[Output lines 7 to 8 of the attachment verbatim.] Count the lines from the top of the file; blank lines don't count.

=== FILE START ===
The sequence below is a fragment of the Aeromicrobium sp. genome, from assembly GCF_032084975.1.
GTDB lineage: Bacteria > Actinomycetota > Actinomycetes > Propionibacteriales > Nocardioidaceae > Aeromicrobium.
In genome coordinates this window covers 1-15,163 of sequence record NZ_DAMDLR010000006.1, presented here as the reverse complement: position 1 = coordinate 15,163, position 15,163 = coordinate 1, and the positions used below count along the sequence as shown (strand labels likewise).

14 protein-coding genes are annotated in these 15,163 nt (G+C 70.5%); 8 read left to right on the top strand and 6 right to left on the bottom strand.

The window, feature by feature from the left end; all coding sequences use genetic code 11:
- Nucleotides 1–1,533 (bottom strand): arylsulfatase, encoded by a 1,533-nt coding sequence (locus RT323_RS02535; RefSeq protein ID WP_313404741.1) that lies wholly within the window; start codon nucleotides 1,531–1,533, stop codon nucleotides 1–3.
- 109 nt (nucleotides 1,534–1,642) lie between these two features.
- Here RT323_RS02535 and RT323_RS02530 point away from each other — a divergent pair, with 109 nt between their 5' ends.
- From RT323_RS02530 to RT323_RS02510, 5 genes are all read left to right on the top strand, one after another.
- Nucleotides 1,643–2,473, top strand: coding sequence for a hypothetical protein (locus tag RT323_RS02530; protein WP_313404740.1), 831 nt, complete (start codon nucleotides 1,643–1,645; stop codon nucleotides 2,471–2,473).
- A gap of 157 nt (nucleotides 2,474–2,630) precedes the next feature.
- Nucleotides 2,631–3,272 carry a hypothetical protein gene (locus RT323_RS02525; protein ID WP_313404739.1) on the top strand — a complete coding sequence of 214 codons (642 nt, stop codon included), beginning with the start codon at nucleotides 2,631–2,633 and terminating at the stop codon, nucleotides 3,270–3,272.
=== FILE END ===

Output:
- 109 nt (nucleotides 1,534–1,642) lie between these two features.
- Here RT323_RS02535 and RT323_RS02530 point away from each other — a divergent pair, with 109 nt between their 5' ends.